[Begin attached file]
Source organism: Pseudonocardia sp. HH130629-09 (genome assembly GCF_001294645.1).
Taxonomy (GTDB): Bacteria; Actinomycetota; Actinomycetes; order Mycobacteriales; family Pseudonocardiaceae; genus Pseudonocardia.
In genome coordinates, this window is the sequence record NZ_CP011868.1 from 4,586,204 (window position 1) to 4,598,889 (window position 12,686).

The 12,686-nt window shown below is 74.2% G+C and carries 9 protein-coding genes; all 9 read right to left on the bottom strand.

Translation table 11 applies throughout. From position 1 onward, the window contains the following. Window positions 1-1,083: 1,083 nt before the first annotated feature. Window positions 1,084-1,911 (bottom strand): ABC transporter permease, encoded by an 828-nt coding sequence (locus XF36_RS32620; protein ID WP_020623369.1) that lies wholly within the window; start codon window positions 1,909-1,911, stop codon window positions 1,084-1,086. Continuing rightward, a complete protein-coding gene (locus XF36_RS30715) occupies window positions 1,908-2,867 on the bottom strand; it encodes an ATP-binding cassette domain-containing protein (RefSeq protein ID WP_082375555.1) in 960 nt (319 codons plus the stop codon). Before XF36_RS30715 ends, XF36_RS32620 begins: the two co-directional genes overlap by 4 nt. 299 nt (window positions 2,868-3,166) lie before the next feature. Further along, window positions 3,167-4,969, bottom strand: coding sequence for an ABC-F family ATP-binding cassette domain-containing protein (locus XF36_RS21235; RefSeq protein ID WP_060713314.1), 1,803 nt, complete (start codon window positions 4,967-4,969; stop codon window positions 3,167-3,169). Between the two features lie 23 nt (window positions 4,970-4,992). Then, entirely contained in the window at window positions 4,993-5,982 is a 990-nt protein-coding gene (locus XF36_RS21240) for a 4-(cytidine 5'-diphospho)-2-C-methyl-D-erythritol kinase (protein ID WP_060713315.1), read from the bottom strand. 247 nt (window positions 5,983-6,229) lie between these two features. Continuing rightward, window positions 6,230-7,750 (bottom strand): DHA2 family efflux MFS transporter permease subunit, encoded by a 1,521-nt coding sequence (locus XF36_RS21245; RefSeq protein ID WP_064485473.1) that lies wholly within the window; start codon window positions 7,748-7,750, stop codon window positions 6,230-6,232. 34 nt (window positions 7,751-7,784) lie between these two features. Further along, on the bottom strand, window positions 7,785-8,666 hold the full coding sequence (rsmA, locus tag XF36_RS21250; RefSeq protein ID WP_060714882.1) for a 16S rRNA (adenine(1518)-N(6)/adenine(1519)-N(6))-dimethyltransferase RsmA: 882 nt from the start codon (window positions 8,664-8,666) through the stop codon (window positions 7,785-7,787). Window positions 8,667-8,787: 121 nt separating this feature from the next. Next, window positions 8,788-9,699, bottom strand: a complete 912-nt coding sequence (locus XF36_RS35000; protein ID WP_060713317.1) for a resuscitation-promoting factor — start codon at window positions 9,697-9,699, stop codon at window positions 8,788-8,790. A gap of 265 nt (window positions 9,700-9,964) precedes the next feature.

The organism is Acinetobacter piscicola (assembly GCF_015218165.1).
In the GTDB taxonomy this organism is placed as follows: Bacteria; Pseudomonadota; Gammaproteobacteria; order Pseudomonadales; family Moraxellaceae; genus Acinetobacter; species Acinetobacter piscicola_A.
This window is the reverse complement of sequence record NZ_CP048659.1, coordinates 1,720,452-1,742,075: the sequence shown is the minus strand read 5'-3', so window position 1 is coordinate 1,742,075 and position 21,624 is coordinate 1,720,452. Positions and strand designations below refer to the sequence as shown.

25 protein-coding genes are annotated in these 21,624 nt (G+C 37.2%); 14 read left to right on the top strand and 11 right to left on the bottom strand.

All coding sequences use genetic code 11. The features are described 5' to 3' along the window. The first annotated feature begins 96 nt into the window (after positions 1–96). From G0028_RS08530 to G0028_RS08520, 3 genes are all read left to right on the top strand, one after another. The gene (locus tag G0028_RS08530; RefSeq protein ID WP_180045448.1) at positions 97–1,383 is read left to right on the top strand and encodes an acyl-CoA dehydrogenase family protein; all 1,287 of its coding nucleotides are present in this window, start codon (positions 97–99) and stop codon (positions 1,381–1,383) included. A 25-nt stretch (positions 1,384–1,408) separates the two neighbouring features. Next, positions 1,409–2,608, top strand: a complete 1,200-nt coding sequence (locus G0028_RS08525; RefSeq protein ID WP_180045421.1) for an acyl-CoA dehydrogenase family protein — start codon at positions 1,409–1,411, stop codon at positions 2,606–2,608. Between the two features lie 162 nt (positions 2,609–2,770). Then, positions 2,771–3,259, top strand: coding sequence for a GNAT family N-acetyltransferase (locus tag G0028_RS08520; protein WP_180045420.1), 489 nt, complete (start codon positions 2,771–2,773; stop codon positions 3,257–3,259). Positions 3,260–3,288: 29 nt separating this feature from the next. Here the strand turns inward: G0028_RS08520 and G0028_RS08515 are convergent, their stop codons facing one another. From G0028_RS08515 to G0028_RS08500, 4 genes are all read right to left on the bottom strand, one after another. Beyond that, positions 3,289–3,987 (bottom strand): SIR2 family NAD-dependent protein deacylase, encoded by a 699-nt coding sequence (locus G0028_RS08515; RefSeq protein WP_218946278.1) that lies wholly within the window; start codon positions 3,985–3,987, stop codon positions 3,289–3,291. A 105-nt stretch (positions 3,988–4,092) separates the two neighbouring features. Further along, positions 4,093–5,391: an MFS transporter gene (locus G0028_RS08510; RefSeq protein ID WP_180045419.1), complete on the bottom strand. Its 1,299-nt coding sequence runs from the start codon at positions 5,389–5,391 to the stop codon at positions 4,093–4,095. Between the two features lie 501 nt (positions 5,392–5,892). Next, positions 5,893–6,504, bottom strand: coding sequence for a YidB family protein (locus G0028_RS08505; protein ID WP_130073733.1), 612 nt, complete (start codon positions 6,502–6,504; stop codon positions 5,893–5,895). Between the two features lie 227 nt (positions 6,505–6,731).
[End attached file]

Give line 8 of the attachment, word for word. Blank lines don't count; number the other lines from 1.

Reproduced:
This window is the reverse complement of sequence record NZ_CP048659.1, coordinates 1,720,452-1,742,075: the sequence shown is the minus strand read 5'-3', so window position 1 is coordinate 1,742,075 and position 21,624 is coordinate 1,720,452. Positions and strand designations below refer to the sequence as shown.